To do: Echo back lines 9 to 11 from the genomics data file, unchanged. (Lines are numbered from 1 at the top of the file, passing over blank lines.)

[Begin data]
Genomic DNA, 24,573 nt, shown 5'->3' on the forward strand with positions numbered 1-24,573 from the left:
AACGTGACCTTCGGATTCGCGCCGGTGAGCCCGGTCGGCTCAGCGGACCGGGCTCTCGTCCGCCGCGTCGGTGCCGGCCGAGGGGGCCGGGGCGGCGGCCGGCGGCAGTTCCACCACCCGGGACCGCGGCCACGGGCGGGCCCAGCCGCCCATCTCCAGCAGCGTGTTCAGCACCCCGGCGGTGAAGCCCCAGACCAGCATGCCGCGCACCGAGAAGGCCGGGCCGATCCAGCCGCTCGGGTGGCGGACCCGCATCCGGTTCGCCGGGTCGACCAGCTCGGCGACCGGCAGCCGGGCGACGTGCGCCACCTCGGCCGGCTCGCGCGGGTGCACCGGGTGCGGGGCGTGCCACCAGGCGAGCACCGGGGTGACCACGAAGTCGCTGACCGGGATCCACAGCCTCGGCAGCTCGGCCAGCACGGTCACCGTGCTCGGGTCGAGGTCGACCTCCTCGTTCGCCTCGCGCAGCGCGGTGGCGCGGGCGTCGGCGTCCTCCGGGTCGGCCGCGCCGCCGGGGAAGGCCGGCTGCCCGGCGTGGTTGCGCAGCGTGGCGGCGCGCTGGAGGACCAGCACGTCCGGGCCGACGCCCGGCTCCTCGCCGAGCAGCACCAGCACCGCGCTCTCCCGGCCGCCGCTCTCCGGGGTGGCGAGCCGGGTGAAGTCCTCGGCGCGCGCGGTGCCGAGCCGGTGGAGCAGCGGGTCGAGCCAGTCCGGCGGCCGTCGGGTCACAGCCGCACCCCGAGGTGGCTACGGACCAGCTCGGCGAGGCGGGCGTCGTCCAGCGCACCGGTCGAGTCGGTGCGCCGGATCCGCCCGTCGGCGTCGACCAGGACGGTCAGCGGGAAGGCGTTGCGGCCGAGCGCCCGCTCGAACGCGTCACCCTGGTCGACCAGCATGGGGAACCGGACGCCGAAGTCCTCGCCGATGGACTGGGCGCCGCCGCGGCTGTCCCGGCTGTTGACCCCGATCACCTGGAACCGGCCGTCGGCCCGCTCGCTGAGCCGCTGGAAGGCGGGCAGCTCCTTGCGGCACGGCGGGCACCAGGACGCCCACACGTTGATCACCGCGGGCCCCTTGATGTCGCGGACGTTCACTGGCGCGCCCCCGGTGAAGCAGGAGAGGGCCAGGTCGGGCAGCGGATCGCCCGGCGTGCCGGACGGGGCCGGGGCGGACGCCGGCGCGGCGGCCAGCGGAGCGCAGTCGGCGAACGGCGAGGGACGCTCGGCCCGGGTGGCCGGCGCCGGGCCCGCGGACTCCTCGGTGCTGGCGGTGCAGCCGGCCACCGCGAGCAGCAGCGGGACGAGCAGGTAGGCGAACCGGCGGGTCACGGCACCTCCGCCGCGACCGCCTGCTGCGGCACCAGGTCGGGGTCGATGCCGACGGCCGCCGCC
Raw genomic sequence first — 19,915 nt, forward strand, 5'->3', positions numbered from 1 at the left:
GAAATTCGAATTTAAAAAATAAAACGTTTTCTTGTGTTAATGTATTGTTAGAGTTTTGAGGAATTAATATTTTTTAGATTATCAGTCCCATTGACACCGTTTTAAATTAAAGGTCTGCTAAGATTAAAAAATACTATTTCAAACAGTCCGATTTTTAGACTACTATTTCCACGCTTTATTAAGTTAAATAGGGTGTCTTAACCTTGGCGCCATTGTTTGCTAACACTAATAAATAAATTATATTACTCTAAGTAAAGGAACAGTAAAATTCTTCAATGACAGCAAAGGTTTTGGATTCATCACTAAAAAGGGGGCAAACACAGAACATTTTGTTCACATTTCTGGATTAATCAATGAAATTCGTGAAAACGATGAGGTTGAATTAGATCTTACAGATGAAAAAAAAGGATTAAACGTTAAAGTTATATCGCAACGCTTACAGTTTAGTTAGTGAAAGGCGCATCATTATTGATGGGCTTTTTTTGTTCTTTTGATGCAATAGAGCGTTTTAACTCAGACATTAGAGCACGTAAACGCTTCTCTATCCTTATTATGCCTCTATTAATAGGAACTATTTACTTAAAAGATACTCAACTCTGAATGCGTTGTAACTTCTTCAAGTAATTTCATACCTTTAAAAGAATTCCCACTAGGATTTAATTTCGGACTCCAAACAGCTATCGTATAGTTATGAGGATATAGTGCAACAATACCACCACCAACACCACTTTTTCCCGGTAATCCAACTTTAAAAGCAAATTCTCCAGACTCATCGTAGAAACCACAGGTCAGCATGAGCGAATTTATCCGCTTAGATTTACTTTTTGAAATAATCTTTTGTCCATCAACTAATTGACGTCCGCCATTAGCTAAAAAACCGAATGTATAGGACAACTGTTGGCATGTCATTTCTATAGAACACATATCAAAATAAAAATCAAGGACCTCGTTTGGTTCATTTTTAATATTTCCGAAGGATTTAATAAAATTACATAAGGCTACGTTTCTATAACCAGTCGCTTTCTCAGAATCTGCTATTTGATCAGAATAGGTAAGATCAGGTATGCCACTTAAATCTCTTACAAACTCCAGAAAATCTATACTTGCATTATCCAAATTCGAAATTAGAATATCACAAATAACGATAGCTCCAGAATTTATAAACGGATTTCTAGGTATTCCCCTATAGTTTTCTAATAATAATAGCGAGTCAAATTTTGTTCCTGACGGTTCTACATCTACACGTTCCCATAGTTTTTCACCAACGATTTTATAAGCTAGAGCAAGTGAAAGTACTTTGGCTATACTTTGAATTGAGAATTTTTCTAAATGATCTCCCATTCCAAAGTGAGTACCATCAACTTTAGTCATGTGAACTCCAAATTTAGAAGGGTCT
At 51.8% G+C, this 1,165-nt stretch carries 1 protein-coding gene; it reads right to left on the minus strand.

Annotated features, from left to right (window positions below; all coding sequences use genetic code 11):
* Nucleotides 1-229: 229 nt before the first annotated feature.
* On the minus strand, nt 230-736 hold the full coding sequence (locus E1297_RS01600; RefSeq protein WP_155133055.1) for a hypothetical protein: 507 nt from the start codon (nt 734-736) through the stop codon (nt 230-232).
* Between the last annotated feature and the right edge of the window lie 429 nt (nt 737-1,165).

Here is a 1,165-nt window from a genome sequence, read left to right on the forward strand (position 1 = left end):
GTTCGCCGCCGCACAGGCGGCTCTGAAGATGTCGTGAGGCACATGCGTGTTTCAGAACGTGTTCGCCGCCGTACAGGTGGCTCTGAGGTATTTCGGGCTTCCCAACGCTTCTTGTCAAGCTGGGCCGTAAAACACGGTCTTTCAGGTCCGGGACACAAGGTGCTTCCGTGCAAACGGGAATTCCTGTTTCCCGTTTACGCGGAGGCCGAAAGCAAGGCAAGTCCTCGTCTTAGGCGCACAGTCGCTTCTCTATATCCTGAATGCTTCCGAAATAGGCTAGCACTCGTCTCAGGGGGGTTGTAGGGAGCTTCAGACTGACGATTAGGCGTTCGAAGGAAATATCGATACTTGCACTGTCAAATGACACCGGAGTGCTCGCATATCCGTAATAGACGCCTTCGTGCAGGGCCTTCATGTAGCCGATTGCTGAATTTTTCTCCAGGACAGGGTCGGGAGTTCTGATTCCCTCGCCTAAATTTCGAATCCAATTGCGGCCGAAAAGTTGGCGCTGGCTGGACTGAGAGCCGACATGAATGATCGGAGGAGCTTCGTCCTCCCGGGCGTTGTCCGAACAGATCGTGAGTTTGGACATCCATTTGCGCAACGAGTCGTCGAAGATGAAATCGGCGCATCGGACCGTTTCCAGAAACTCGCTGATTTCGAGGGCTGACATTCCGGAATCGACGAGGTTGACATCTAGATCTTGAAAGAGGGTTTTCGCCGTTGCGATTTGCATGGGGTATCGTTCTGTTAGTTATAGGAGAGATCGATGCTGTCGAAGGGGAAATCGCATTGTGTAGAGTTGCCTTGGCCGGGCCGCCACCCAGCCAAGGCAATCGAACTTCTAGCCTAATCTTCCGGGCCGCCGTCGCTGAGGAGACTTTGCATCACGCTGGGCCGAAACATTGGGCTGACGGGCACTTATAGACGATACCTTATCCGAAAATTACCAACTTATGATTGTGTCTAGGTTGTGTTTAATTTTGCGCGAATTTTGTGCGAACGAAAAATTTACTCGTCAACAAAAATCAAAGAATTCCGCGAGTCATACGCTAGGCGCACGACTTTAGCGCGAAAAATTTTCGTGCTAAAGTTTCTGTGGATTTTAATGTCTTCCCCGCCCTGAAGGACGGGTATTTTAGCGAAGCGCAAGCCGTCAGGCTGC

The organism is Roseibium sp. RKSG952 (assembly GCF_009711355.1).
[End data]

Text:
* Between the last annotated feature and the right edge of the window lie 429 nt (nt 737-1,165).

Here is a 1,165-nt window from a genome sequence, read left to right on the forward strand (position 1 = left end):
GTTCGCCGCCGCACAGGCGGCTCTGAAGATGTCGTGAGGCACATGCGTGTTTCAGAACGTGTTCGCCGCCGTACAGGTGGCTCTGAGGTATTTCGGGCTTCCCAACGCTTCTTGTCAAGCTGGGCCGTAAAACACGGTCTTTCAGGTCCGGGACACAAGGTGCTTCCGTGCAAACGGGAATTCCTGTTTCCCGTTTACGCGGAGGCCGAAAGCAAGGCAAGTCCTCGTCTTAGGCGCACAGTCGCTTCTCTATATCCTGAATGCTTCCGAAATAGGCTAGCACTCGTCTCAGGGGGGTTGTAGGGAGCTTCAGACTGACGATTAGGCGTTCGAAGGAAATATCGATACTTGCACTGTCAAATGACACCGGAGTGCTCGCATATCCGTAATAGACGCCTTCGTGCAGGGCCTTCATGTAGCCGATTGCTGAATTTTTCTCCAGGACAGGGTCGGGAGTTCTGATTCCCTCGCCTAAATTTCGAATCCAATTGCGGCCGAAAAGTTGGCGCTGGCTGGACTGAGAGCCGACATGAATGATCGGAGGAGCTTCGTCCTCCCGGGCGTTGTCCGAACAGATCGTGAGTTTGGACATCCATTTGCGCAACGAGTCGTCGAAGATGAAATCGGCGCATCGGACCGTTTCCAGAAACTCGCTGATTTCGAGGGCTGACATTCCGGAATCGACGAGGTTGACATCTAGATCTTGAAAGAGGGTTTTCGCCGTTGCGATTTGCATGGGGTATCGTTCTGTTAGTTATAGGAGAGATCGATGCTGTCGAAGGGGAAATCGCATTGTGTAGAGTTGCCTTGGCCGGGCCGCCACCCAGCCAAGGCAATCGAACTTCTAGCCTAATCTTCCGGGCCGCCGTCGCTGAGGAGACTTTGCATCACGCTGGGCCGAAACATTGGGCTGACGGGCACTTATAGACGATACCTTATCCGAAAATTACCAACTTATGATTGTGTCTAGGTTGTGTTTAATTTTGCGCGAATTTTGTGCGAACGAAAAATTTACTCGTCAACAAAAATCAAAGAATTCCGCGAGTCATACGCTAGGCGCACGACTTTAGCGCGAAAAATTTTCGTGCTAAAGTTTCTGTGGATTTTAATGTCTTCCCCGCCCTGAAGGACGGGTATTTTAGCGAAGCGCAAGCCGTCAGGCTGC